Distributed mediation networks such as the minimal cyclic and the cubic networks also display another important property: a directed path exists from every node to every other node in the network. In graph theoretical terms, every node is in the transitive closure of every other node. This property holds trivially for cyclic networks: it does however hold in more complex distributed mediation networks, as consequence of the global invariant properties. The directed path can always be considered as a directed cyclic graph. Thus for any two nodes A and B within a generalised distributed mediation network, a cycle exists from A to A which contains B. It is worth noting that in a cubic (single-level) network the maximum path length of such a cycle is 8, rather than 4.
Again, each node has no global dependency or any detailed knowledge of the network beyond its immediate neighbours. Each node stores identities only of those nodes it directly addresses. Nodes may also store information about the totality of nodes which address each node within the network; this may be stored either as a reference count in the node itself, or as a credit balance value in all nodes that directly address it. In either case the identities of the addressing nodes need not be stored. Indeed, no node need store any further information about the rest of the global system.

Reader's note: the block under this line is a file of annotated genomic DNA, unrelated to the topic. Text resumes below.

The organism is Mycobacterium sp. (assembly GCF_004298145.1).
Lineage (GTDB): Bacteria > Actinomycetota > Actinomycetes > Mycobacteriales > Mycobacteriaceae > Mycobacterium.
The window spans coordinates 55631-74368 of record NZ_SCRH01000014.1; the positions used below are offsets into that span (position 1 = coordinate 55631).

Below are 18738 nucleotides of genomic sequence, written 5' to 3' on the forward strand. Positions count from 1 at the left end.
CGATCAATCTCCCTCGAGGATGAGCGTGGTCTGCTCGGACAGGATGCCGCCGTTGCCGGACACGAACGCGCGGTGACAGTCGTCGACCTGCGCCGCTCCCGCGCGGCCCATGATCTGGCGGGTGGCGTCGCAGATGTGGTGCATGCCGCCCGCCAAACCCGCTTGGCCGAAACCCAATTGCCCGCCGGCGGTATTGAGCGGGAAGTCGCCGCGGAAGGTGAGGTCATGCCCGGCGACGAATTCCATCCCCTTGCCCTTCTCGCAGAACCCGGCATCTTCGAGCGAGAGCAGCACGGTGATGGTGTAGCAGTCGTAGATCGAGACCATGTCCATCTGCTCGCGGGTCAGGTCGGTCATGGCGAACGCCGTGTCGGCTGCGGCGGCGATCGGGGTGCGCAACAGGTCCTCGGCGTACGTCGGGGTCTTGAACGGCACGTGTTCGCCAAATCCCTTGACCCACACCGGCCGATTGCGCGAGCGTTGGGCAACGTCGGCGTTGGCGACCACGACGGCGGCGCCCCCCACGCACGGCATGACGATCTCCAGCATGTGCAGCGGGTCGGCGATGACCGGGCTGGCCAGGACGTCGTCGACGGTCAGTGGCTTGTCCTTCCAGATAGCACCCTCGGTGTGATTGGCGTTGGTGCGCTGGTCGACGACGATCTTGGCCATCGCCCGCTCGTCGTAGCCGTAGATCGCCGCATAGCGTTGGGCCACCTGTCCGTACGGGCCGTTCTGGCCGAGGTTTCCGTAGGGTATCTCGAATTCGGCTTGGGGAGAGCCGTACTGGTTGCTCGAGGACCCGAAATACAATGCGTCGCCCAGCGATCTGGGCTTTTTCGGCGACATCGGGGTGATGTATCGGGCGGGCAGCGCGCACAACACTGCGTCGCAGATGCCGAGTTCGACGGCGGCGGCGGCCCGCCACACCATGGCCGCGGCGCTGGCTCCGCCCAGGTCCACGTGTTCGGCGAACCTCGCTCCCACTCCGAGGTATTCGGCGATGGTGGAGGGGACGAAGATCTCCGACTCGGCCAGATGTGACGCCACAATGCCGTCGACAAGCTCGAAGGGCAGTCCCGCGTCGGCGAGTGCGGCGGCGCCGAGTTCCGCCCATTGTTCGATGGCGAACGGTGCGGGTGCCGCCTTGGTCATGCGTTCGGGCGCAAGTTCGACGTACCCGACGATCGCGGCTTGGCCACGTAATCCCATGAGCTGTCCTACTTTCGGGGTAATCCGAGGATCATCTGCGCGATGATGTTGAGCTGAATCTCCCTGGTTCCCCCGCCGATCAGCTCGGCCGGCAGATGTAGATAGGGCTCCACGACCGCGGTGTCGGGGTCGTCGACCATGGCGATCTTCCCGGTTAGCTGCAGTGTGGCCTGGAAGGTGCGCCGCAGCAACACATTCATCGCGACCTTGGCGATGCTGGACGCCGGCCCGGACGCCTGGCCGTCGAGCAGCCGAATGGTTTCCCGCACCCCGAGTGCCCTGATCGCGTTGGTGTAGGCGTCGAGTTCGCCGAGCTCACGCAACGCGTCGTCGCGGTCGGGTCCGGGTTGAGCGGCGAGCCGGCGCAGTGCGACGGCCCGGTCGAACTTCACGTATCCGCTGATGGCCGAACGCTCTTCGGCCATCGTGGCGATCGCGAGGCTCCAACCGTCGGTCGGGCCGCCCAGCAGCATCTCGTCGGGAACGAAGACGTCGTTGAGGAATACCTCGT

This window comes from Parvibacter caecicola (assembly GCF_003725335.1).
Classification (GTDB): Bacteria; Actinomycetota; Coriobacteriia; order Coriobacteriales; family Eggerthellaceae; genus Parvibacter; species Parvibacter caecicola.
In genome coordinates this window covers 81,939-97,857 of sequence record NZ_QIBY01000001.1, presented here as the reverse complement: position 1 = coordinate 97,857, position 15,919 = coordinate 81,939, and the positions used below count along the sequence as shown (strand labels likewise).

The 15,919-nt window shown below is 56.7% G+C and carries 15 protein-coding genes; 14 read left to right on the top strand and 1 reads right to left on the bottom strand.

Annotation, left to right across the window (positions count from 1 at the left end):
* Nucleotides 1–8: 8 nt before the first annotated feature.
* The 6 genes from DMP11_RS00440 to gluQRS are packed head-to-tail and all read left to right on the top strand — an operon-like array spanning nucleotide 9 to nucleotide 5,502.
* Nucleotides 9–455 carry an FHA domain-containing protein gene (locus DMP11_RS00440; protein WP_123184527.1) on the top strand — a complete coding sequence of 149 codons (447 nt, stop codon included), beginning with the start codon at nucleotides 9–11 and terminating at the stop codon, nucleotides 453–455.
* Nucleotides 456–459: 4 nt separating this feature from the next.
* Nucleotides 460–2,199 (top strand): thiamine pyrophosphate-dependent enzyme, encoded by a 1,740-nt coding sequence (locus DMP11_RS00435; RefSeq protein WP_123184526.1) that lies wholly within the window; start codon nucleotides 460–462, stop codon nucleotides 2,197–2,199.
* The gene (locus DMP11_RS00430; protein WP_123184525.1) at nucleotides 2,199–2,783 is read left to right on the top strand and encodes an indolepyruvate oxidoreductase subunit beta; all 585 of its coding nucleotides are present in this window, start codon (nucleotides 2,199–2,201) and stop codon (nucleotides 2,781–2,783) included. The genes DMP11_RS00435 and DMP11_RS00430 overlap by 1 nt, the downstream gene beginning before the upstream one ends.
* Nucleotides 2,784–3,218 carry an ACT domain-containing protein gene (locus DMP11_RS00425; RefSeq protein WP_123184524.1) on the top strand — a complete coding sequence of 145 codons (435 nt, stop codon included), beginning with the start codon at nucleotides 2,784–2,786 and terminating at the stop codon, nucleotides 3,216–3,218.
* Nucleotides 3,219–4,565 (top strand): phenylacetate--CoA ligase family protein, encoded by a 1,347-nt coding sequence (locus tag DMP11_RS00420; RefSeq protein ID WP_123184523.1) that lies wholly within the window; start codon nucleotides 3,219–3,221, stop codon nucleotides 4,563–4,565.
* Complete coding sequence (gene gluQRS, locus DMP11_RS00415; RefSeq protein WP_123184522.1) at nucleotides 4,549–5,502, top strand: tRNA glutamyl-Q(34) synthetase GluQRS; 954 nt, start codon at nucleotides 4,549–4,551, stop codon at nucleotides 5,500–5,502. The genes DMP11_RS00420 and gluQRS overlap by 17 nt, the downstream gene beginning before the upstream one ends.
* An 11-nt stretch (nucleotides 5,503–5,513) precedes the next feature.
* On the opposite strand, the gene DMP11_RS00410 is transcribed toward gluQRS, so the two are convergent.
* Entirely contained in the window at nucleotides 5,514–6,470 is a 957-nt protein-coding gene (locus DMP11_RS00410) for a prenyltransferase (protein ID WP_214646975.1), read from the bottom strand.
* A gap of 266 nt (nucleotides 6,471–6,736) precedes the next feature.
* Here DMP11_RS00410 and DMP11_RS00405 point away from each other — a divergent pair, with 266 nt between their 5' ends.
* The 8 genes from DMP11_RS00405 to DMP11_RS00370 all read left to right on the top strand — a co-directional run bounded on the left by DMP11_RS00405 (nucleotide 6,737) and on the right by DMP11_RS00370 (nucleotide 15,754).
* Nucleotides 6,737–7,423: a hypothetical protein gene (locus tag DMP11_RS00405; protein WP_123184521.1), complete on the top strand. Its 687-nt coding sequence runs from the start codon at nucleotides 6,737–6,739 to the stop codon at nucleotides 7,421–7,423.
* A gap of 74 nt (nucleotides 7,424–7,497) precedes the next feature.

A further important property of the distributed mediation network of the present invention it that behaviour is deterministic and ordered within each node; that is, it is possible to ensure that a message B arriving after a message A is also dispatched after message A. Likewise, messages can not overtake on direct links between nodes; thus, for any two nodes N1 and N2 such that N2 is directly addressed by N1, then if a message A is sent to N2 by N1, and subsequently a message B is sent to N2 from N1, then N2 will receive message A before receiving message B.